Of course, there's no live tv with this, but torrents are wonderful, not that I'd know anything about that. Hulu Plus would help, but it is really a pain in the butt to get working in Canada, even with a US ip address, unless you have a verified American PayPal account or credit card.
posted by cgg at 5:59 PM on October 28, 2013

We live in Victoria and my son is crazy crazy crazy about hockey.

We "cut the cable" and rely on Chromecast (purchased in the States) to play YouTube and Netflix, and a laptop hooked up to the TV via HDMI to play livestream hockey on CBC.

In your case, you may be dissatisfied with the picture quality of the streaming hockey, though.

Chromecast is totally totally awesome. It just works (it's HD, too) with perfect aspect ratio, and you can do everything from your phone or tablet.
posted by KokuRyu at 6:34 PM on October 28, 2013

Nothing beats a full on computer (you can small models) attached to an HDTV and networked with other systems if you have them. Plenty of streaming options, and as mentioned helps with regionalization issues (and gives you Netflix Canada, US, U.K., Ireland, Mexico, Brazil, Sweden, Norway, Denmark, and Netherlands (and any future regions no doubt)).

Vmedia has Internet in Montreal but not cable yet. I'd ask them if they plan to. About 50% cheaper than Rogers/Bell.
posted by juiceCake at 10:33 PM on October 28, 2013

Best answer: Before you sign up for cable, go to the nearest electronics store and buy an antenna for $20 and see what you get over the air -- you'll probably be surprised at how nice the picture quality is HD over the air. I have an antenna for local sports and an xbox for hulu, netflix, etc, and I've never needed anything else.
posted by empath at 11:40 PM on October 28, 2013

I have a roku 3 and an apple tv (latest model). I use roku almost exclusively. Perhaps primethyme's experience with the roku is with an older model that has a more sluggish processor? I can see how that would detract from the user experience. I find Roku is more focused on bringing you as much content from as many places as possible, whereas Apple TV, like all Apple products, are designed to steer you toward content that profits Apple. To me, the big differences are the Roku PBS and Amazon channels, neither of which are available on Apple TV. If you have Amazon Prime, then the Amazon channel is a pretty good alternative to Netflix for no extra monthly charge.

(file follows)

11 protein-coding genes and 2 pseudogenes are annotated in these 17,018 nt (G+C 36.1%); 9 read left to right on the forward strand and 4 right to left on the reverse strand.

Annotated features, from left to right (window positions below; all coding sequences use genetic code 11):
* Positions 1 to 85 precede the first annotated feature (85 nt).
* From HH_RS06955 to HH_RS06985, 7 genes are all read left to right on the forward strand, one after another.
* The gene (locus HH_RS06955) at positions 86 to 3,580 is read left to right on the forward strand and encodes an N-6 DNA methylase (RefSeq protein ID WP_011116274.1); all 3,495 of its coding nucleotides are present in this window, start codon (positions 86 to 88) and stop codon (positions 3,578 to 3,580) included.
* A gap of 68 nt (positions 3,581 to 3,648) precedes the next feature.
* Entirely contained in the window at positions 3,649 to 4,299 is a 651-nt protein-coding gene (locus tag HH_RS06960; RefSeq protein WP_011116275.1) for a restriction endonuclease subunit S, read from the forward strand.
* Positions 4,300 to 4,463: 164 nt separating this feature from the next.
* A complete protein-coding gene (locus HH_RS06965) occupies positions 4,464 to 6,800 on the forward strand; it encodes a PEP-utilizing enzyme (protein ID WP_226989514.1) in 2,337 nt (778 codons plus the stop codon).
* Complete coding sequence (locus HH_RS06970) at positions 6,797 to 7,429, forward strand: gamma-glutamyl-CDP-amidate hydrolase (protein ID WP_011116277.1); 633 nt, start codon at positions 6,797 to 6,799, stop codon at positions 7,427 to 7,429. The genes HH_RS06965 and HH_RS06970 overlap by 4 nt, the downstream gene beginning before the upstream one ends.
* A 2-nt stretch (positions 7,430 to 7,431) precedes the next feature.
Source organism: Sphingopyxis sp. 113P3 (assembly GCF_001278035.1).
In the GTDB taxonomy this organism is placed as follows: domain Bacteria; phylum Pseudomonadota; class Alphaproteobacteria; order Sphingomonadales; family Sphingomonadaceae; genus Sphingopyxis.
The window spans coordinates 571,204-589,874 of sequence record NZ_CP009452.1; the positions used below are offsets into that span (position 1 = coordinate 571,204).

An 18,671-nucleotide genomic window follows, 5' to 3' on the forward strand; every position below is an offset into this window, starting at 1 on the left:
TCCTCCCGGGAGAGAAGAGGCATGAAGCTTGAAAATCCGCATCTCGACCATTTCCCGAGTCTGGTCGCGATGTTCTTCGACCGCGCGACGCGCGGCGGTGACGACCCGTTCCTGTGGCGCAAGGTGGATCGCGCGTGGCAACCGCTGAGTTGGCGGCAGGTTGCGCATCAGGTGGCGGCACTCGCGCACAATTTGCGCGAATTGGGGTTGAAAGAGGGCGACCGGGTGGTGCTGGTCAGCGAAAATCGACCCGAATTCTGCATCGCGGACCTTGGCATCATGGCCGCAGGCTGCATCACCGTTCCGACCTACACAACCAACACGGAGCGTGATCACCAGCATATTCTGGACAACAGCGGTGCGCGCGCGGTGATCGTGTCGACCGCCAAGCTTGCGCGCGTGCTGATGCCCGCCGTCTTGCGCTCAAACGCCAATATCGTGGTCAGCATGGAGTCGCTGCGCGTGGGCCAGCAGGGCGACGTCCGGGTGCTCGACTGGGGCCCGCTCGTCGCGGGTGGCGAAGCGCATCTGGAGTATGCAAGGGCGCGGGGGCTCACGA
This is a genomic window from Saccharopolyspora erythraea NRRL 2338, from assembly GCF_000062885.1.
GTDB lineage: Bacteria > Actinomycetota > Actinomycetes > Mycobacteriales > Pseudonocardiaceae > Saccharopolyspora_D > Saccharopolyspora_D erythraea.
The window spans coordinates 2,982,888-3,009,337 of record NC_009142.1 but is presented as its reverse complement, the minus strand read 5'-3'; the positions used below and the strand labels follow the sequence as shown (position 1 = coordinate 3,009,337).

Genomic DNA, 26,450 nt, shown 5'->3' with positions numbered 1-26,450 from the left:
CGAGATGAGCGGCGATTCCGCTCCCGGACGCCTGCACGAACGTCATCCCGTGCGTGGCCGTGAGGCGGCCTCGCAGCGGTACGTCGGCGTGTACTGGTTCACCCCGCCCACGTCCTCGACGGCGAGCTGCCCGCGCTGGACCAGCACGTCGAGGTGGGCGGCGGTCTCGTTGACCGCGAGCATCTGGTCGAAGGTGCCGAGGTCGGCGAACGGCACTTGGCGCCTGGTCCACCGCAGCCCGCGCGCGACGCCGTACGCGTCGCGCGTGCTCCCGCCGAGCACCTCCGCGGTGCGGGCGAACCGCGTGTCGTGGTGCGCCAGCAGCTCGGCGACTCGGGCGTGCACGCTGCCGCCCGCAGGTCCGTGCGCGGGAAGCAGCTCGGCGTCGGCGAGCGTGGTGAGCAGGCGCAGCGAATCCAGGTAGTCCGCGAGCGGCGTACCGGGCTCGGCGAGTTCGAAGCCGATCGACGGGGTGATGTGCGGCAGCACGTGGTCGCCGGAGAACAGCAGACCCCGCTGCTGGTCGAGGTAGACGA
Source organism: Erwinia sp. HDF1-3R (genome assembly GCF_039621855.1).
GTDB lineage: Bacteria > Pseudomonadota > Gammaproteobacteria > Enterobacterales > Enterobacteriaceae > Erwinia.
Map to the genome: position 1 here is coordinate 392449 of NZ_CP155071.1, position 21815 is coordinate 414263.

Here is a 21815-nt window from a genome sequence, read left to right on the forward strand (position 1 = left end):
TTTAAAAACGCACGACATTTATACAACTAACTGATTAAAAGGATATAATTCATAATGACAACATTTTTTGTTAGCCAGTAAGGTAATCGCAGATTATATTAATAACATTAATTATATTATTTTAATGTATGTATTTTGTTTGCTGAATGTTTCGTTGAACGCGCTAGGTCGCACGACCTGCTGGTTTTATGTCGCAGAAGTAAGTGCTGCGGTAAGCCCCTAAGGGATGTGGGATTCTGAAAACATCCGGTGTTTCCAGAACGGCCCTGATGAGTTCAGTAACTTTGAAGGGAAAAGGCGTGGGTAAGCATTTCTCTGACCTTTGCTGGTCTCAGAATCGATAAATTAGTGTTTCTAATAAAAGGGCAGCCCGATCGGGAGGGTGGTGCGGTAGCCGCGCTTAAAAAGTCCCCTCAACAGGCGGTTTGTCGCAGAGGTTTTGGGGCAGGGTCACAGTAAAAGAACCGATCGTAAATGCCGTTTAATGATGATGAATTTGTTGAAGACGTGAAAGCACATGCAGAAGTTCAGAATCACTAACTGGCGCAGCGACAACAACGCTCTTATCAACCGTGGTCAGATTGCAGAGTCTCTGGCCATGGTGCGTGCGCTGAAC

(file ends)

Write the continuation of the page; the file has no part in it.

Also, definitely try an antenna. Most channels are now broadcast in full 1080p, whereas many cable operators only give you a 1080i (and charge you extra for the upgrade from standard definition!). The difference is slight, but many people say they can tell a difference when watching sports.
posted by skewed at 7:33 AM on October 29, 2013

Response by poster: Quick update: I picked up a cheap antenna tonight and am getting SRC, CBC and CTV all in HD (and if I fiddle with it, Global in HD, too). I suspect I'll have more channels available if I reposition the antenna (only has a 5 foot integrated coax cable so I need to pick up a connector to reposition where I want it). I can't describe my utter joy at seeing all this HD TV, so thanks to all who recommended even a cheap antenna.

Follow-up questions (for the more technically savvy):

1) Assume I would like to use my new TV as an output from my computer that has an NVIDIA GeForce GTX 460 (the way KokuRyu is talking about having hooked up a laptop via HDMI). How do I do that? What equipment would I need? I presume I'd need some kind of cable and string it from my computer to the TV? (My computer and TV are in the same room and not even 10 feet away.)

2) Assume that I snag a Roku and set up a Plex server on my computer instead. Could I, for instance, stream a live stream of something (cough, entirely legally viewable hockey game streams, cough) through the Plex server to the Roku to watch it on my TV? Or is it in the fashion of queueing up media files? Also, with regards to the channels offered by the Roku, are they live TV-type channels? The Canadian Roku website is less than helpful.

3) Do the Canadian/US Roku channels differ? If I were to get a VPN to watch US Netflix from Canada, (not that I would ever do such a thing) would I get access to US Roku channels too? Again, no idea if there's much (if any) difference.

Thanks so much for your help already and any other resources you might be able to provide! :)
posted by juliebug at 8:52 PM on October 30, 2013

If you video card has an HDMI output you just need an HDMI cable to connect your computer to the TV. HDMI will carry both video and sound so you may have to modify your sound output settings.

If you have DVI out only on your video card I believe there are DVI to HDMI adapters and maybe even cables like DVI to HDMI, but in that scenario I believe you'd have to feed the sound from the computer separately.
posted by juiceCake at 8:56 AM on October 31, 2013